This particular point is reinforced by our results from testing safety attitudes. Safety culture has been recognized as an important strategy in the improvement of the deficits identified in healthcare safety.36 Culture has been identified as a factor affecting absenteeism, employee turnover, length of stay, and readmission rates. The SAQ is a validated tool designed specifically for operating room teams and is an adaptation of the Flight Management Attitudes Questionnaire developed for aviation teams.37 Using six items from the SAQ, Haynes showed an improvement in safety attitudes before and after introduction of the SSC.38 Our study did not show an improvement in safety attitudes using these same six items, which may be accounted for by the higher values seen in our pre-intervention group (Table 1).

The checklist may have been too lengthy for use in an ambulatory surgical facility where turnover pressure is high. Limiting the length of a checklist is considered crucial for its feasibility and usefulness. In the nuclear industry, it has been stated that “…as the list of items grows, there may be a higher probability of overlooking any given item.”39 Had we pilot tested the initial adaptation of the checklist at an early stage, we may have been able to identify the checklist items that were not consistently noted, allowing for an initial modification and obviating the need for a revised checklist at the end of the study.

The Pareto principle may be employed with respect to checklist content. It assumes that 20% of adverse events will account for 80% of injuries, allowing tailoring of a checklist to focus on priority areas. If potential adverse events are not prioritized, healthcare workers may end up addressing 80% of the adverse events that account for only 20% of the injuries.35 In this study, addition of more items to an already lengthy checklist was likely compounding the lack of prioritization of SSC items. Although morbidity from post-discharge pain and nausea/vomiting occurs, major adverse events more likely to profit from a “checklist” discussion would include four items: correct patient, correct operation, correct side, and allergy identification. In fact, despite the length of the SSC used in this study, these four “big ticket” items were identified in > 90% of cases. All operating room staff may have clearly understood the rationale for discussion of these items and were therefore compliant. Other items, however, may not have been perceived as relevant by all users and therefore were not mentioned. Similar to the comments of Vats et al., some items on the SSC were simply not relevant to cases in an ambulatory facility and were therefore ignored.33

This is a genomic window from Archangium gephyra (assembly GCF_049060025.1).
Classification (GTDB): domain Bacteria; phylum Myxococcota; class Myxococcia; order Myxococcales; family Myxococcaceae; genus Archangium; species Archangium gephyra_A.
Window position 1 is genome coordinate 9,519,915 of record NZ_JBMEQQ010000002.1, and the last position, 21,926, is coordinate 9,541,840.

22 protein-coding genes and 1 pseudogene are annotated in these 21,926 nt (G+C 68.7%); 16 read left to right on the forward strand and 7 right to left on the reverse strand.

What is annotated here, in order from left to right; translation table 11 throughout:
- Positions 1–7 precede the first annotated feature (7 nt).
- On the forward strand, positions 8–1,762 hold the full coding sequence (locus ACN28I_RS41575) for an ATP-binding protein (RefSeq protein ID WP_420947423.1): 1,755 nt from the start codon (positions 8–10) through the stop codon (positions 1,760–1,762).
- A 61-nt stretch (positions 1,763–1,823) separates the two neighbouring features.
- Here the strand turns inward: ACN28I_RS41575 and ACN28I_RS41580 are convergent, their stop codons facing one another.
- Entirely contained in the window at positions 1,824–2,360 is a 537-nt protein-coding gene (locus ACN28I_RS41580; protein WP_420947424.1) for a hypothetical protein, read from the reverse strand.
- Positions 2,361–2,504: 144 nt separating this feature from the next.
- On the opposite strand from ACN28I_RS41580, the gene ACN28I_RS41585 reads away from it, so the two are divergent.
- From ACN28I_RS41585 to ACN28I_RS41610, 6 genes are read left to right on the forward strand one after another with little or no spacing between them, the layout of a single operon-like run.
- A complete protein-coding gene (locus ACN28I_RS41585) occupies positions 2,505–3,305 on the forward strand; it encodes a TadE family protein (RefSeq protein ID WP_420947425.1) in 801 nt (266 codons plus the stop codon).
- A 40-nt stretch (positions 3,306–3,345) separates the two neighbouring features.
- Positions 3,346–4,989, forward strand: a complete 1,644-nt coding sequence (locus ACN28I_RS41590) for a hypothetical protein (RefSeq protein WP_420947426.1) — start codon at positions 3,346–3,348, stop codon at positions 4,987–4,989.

Another potential confounding factor in the lack of effective SSC implementation was the fact that the surgeons involved in the study were not all based primarily at our centre. They would therefore have been exposed to a different checklist at another institution and may not have recognized the differences between their home-based hospital SSC and our ambulatory facility SSC. Hierarchy may also have played a role in that some RNs may have been reluctant to “step in” if items were not mentioned by the attending surgeon.

In summary, the SSC was not effectively implemented in our ambulatory facility. A number of potential reasons have been cited. Specifically, items added to the SSC in an attempt to improve the primary outcomes of post-discharge pain and nausea/vomiting were ineffective, suggesting that the SSC may not be the optimal strategy to address these issues. Due to poor compliance with the adapted version (Appendix B) used in this study, a final abbreviated checklist has been developed for use in an ambulatory surgical facility and is available from the authors.



This study was funded by a grant from the Alternate Funding Plan Innovation Fund, Ministry of Health and Long Term Care and Department of Anesthesia, University of Toronto Merit Award.

Competing interests

None declared.


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Copyright information

© Canadian Anesthesiologists' Society 2013

Authors and Affiliations

  • Pamela J. Morgan
    • 1
  • Lisa Cunningham
    • 1
  • Sohini Mitra
    • 1
  • Natalie Wong
    • 1
  • Wei Wu
    • 2
  • Victoria Noguera
    • 3
  • Mary Li
    • 1
  • John Semple
    • 4
  1. 1.Department of Anesthesia, Women’s College HospitalUniversity of TorontoTorontoCanada
  2. 2.Women’s College Research InstituteUniversity of TorontoTorontoCanada
  3. 3.Department of Nursing, Women’s College HospitalUniversity of TorontoTorontoCanada
  4. 4.Department of Surgery, Women’s College HospitalUniversity of TorontoTorontoCanada